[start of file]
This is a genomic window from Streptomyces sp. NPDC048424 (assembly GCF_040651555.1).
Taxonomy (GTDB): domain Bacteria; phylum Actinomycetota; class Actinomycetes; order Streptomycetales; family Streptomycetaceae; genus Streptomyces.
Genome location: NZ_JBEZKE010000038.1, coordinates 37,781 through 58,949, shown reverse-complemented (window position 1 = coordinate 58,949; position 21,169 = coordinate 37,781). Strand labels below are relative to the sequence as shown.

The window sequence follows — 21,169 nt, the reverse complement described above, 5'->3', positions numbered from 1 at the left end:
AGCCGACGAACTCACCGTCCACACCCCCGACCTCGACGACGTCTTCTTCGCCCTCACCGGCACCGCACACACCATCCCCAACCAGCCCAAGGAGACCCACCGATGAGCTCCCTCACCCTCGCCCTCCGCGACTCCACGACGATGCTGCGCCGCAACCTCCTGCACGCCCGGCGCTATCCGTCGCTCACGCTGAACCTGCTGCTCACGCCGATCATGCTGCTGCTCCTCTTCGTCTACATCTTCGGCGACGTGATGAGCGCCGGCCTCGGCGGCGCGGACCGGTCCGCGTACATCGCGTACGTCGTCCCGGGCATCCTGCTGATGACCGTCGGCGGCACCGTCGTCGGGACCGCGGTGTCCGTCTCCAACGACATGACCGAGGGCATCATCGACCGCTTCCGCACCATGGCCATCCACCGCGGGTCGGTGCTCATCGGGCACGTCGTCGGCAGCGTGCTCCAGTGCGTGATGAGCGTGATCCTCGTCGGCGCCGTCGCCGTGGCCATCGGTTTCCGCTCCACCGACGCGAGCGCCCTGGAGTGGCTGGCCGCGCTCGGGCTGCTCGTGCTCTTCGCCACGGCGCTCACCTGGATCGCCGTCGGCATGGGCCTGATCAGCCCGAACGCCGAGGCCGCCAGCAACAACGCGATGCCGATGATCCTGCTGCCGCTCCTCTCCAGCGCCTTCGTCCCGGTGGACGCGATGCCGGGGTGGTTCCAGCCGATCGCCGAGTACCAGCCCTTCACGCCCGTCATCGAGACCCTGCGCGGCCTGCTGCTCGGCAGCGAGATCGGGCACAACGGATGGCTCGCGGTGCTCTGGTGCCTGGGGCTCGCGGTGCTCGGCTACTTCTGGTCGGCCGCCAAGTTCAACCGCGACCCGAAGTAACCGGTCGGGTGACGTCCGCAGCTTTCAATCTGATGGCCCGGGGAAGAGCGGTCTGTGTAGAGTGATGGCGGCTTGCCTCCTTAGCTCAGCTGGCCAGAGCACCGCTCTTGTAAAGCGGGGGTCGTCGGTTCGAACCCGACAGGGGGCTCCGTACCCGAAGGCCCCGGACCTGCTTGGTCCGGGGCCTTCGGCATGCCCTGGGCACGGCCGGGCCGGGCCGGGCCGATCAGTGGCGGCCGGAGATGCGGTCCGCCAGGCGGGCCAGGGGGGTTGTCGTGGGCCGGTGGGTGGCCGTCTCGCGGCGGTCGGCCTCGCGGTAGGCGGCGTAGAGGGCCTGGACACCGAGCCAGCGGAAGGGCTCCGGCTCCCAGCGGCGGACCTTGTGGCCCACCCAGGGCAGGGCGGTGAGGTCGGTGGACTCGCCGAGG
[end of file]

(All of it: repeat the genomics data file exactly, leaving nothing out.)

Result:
This is a genomic window from Streptomyces sp. NPDC048424 (assembly GCF_040651555.1).
Taxonomy (GTDB): domain Bacteria; phylum Actinomycetota; class Actinomycetes; order Streptomycetales; family Streptomycetaceae; genus Streptomyces.
Genome location: NZ_JBEZKE010000038.1, coordinates 37,781 through 58,949, shown reverse-complemented (window position 1 = coordinate 58,949; position 21,169 = coordinate 37,781). Strand labels below are relative to the sequence as shown.

The window sequence follows — 21,169 nt, the reverse complement described above, 5'->3', positions numbered from 1 at the left end:
AGCCGACGAACTCACCGTCCACACCCCCGACCTCGACGACGTCTTCTTCGCCCTCACCGGCACCGCACACACCATCCCCAACCAGCCCAAGGAGACCCACCGATGAGCTCCCTCACCCTCGCCCTCCGCGACTCCACGACGATGCTGCGCCGCAACCTCCTGCACGCCCGGCGCTATCCGTCGCTCACGCTGAACCTGCTGCTCACGCCGATCATGCTGCTGCTCCTCTTCGTCTACATCTTCGGCGACGTGATGAGCGCCGGCCTCGGCGGCGCGGACCGGTCCGCGTACATCGCGTACGTCGTCCCGGGCATCCTGCTGATGACCGTCGGCGGCACCGTCGTCGGGACCGCGGTGTCCGTCTCCAACGACATGACCGAGGGCATCATCGACCGCTTCCGCACCATGGCCATCCACCGCGGGTCGGTGCTCATCGGGCACGTCGTCGGCAGCGTGCTCCAGTGCGTGATGAGCGTGATCCTCGTCGGCGCCGTCGCCGTGGCCATCGGTTTCCGCTCCACCGACGCGAGCGCCCTGGAGTGGCTGGCCGCGCTCGGGCTGCTCGTGCTCTTCGCCACGGCGCTCACCTGGATCGCCGTCGGCATGGGCCTGATCAGCCCGAACGCCGAGGCCGCCAGCAACAACGCGATGCCGATGATCCTGCTGCCGCTCCTCTCCAGCGCCTTCGTCCCGGTGGACGCGATGCCGGGGTGGTTCCAGCCGATCGCCGAGTACCAGCCCTTCACGCCCGTCATCGAGACCCTGCGCGGCCTGCTGCTCGGCAGCGAGATCGGGCACAACGGATGGCTCGCGGTGCTCTGGTGCCTGGGGCTCGCGGTGCTCGGCTACTTCTGGTCGGCCGCCAAGTTCAACCGCGACCCGAAGTAACCGGTCGGGTGACGTCCGCAGCTTTCAATCTGATGGCCCGGGGAAGAGCGGTCTGTGTAGAGTGATGGCGGCTTGCCTCCTTAGCTCAGCTGGCCAGAGCACCGCTCTTGTAAAGCGGGGGTCGTCGGTTCGAACCCGACAGGGGGCTCCGTACCCGAAGGCCCCGGACCTGCTTGGTCCGGGGCCTTCGGCATGCCCTGGGCACGGCCGGGCCGGGCCGGGCCGATCAGTGGCGGCCGGAGATGCGGTCCGCCAGGCGGGCCAGGGGGGTTGTCGTGGGCCGGTGGGTGGCCGTCTCGCGGCGGTCGGCCTCGCGGTAGGCGGCGTAGAGGGCCTGGACACCGAGCCAGCGGAAGGGCTCCGGCTCCCAGCGGCGGACCTTGTGGCCCACCCAGGGCAGGGCGGTGAGGTCGGTGGACTCGCCGAGG